In any case, TPM just put in a call to Capito's office in Washington, DC. And sure enough, she's a finger in the wind. A Capito representative told us that Rep. Capito has "not taken a position [on the Wage Cut] but is in the process of formulating one."
Is your Rep. gettin' wiggly on the Wage Cut too? Let us know.
Weaselhood in the water?
We're getting in emails from readers who have contacted their members of Congress to find out whether they are supporting or opposing President Bush's Gulf Coast Wage Cut. And let's just say a lot of them seem to be getting some pretty wiggly answers.
One of the favorite answers from swing-district Republicans has them saying they're 'concerned' about it and want to make sure it's temporary.
That's some Grade A government-issue bamboozlement.
Sort of like, they want to make sure there isn't a permanent state of emergency in Mississip and Louisiana from now until the end of time.
Of course the suspension is temporary. It has to be temporary. It can last for a long time. And I'm sure the president wants it to. But he has no power to permanently overturn the law in the area. So the whole, 'we're going to try to make sure it's only temporary' line is just mumbojumbo.
As we announced last Friday, tell us where your member of Congress stands on President Bush's Gulf Coast Wage Cut, we're makin' a list.
Send us what you're hearing. Anybody have an update on Sherry Boehlert? How about Shelley Moore Capito? Heather Wilson?
Virgil Goode was an early member of the Social Security Conscience Caucus. But after he got outed as a prime recipient of cash from Duke Cunningham's sugar daddy, Mitchell Wade, it's all been downhill from there. He was actually one of the thirty-two members of the House who wrote President Bush begging for the Wage Cut back on September 7th.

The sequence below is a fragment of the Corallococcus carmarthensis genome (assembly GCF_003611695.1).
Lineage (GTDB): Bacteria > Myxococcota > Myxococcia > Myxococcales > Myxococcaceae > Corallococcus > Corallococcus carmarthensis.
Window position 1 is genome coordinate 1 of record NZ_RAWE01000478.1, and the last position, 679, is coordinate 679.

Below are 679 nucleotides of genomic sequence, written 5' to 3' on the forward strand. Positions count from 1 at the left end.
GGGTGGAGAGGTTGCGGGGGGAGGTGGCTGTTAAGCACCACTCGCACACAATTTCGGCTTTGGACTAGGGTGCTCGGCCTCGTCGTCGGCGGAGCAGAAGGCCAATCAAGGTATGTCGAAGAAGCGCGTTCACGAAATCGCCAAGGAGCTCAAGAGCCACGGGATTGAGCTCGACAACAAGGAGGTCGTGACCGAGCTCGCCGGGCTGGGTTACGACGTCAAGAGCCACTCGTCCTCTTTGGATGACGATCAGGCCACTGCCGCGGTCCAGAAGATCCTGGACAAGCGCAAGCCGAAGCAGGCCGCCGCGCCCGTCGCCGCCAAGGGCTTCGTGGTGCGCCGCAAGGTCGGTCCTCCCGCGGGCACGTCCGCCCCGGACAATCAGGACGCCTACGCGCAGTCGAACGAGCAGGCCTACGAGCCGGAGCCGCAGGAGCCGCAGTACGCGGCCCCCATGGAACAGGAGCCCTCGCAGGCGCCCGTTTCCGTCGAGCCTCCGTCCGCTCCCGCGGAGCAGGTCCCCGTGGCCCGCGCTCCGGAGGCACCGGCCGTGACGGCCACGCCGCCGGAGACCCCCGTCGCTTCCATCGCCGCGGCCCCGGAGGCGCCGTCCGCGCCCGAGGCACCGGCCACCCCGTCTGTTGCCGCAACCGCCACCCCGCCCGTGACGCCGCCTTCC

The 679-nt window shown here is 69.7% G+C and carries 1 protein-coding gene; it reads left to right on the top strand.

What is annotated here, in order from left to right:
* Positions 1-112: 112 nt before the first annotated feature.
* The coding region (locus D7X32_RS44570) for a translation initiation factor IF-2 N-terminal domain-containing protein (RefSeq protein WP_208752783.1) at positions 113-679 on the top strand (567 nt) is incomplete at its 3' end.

TPM is looking for a new web intern whoâll be responsible for various aspects of on-going site design, site maintenance, assistance administering the TPM community site, TPMCafe, and work on our various projects like the TPM Document Collection, the Katrina Timeline, and our new tracking of which members of Congress are supporting President Bushâs Gulf Coast Wage Cut.
From past experience, the ideal candidate is likely a college student or recent college grad. But weâre interested in hearing from anyone who has ten to fifteen hours a week to work on the site, is an enthusiastic reader of TPM and/or TPMCafe and has at least a basic knowledge web site design and maintenance skills. Reliability and dependability are key.